Secondly, when we repeat the phrase nation of immigrants, we erase the story of European colonization in America, which resulted in the wholesale annihilation and abuse of Native peoples. We fail to connect their experience with our own, though many of our own families suffered the European colonization of Muslim societies and fled its chaotic aftermath.
My father left Pakistan in 1963, sixteen years after Partition, convinced that the British left that place better than they had found it. This, of course, is part of the legacy of colonization--to lionize the colonizer in the minds and hearts of the colonized. My father would not have had access to the colonial records Shashi Tharoor popularizes in his 2017 book, Inglorious Empire, which reveals that before British colonization, South Asia was producing nearly a quarter of the world's wealth.
He would not have known that by the end of the British colonial period, it produced just over 3 percent because Britain had so efficiently destroyed domestic industries and made South Asia dependent on British production and imports. My father did not, at the time, connect the ubiquitous problems of polluted drinking water, poor educational opportunities, and food insecurity to the very recent colonial history of Pakistan, let alone make the connection between what the British had done there and what they simultaneously were doing here.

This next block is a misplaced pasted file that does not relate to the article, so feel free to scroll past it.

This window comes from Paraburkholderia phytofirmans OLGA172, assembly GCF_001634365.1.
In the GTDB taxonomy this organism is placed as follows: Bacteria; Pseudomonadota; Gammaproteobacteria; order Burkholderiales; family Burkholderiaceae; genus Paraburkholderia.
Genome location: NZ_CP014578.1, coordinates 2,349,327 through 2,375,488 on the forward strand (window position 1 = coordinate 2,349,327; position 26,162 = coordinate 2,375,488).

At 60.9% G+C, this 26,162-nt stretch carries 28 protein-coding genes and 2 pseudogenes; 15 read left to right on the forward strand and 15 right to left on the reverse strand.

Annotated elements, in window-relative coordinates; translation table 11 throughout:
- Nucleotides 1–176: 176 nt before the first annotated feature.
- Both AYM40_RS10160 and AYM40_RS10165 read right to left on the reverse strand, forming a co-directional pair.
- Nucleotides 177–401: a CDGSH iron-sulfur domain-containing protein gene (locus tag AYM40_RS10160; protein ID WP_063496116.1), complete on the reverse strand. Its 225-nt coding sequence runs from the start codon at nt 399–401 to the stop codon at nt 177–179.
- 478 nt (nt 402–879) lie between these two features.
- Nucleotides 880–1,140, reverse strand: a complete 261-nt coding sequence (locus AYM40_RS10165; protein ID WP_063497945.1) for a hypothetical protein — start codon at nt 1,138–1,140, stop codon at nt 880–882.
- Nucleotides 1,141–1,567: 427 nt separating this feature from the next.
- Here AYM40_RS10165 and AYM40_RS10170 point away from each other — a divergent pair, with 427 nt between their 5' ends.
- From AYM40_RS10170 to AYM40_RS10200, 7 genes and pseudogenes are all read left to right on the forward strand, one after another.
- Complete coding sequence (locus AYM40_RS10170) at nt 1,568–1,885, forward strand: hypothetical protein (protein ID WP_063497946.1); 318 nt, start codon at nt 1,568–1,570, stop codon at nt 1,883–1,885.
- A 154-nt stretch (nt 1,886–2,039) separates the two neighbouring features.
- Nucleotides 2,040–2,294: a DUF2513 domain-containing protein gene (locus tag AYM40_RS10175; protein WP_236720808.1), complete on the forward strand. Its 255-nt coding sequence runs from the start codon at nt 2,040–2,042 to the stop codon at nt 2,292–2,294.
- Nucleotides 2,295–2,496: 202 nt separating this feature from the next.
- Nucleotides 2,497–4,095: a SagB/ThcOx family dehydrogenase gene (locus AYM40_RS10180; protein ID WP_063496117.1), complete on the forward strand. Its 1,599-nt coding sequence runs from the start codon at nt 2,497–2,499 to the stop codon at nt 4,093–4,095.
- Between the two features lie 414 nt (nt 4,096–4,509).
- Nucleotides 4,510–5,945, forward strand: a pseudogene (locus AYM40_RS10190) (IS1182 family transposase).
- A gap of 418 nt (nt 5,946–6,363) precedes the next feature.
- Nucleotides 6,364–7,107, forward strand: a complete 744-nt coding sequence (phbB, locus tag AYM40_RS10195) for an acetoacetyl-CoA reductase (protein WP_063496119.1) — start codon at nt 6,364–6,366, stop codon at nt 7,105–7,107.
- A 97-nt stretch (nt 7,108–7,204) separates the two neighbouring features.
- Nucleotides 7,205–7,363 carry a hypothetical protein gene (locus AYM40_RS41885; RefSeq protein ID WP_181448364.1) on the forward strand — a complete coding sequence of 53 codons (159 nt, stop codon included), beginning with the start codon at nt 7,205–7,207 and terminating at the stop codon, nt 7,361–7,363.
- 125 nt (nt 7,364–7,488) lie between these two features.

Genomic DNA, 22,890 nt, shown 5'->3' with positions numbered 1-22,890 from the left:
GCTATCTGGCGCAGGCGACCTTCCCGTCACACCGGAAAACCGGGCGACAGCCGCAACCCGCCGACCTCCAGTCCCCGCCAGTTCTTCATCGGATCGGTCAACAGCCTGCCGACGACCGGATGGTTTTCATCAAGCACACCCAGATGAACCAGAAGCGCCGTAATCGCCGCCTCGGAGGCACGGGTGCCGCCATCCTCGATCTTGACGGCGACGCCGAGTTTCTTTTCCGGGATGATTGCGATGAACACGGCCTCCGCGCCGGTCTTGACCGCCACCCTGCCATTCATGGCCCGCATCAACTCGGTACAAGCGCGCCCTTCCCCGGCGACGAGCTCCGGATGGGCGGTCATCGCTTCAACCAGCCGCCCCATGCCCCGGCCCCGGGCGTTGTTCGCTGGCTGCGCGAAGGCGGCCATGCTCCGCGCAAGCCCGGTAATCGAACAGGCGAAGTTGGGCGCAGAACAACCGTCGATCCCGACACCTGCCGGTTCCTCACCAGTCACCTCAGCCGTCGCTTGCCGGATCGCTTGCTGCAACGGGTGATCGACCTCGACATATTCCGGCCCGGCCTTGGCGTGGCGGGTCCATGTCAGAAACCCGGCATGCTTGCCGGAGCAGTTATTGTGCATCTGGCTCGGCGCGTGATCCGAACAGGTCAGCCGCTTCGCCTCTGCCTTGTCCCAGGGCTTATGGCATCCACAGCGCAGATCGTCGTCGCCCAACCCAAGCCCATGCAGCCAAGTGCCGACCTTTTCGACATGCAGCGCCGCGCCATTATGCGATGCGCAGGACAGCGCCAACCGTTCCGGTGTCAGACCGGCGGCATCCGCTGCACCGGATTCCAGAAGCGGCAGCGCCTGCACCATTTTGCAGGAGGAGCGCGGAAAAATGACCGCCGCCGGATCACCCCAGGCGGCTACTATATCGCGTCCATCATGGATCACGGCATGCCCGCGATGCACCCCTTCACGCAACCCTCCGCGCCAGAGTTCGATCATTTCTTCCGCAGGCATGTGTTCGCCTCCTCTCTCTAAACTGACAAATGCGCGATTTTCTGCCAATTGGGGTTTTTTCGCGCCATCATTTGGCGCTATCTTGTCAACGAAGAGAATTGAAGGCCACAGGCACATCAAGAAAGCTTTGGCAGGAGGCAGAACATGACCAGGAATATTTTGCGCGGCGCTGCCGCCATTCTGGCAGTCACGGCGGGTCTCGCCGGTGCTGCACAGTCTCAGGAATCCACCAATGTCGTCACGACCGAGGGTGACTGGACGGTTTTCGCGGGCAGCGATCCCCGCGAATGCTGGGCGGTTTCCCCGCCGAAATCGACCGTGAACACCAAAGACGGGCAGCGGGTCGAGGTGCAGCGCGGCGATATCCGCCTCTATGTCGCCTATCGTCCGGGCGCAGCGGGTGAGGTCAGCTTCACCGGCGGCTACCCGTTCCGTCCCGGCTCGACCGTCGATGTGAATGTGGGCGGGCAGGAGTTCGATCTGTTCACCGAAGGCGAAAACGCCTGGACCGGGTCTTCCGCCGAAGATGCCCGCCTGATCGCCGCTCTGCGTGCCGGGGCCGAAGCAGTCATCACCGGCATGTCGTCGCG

After four hundred years of colonization and brutalization, Native people in America still suffer its effects. They have among the highest rates of infant mortality, the lowest life expectancy, and the highest rates of poverty in the United States. Native women go missing or are murdered at epidemic rates and suffer alarmingly high rates of gendered violence. The United States is, after all, a project still premised on Native destruction and dispossession.
When we participate in the erasure of Native communities by calling ourselves a nation of immigrants, we become complicit in that dispossession and the dehumanization that has long been used to justify it. We neglect the lessons of our own experiences with colonization and fail to use them in the service of a better, more just, society.
We should be wary of accepting and asserting the claim that we are a nation of immigrants, equal on a land ready and waiting for our arrival and prosperity. We have a truer story to tell, one which demands our ally ship with groups that have been pressed to the margins of America for far too long.
These past twenty years have demonstrated that if we ignore America's most durable shortcomings, they will not right themselves. Unity lies in exchanging the easy slogan of a nation of immigrants for solidarity with the very groups among us who are not immigrants.
Sofia Ali-Khan, JD is the author of A Good Country: My Life in Twelve Towns and the Devastating Battle for a White America (Random House). You can find her @sofia_ali-khan and her book at: https://www.penguinrandomhouse.com/books/645807/a-good-country-by-sofia-ali-khan/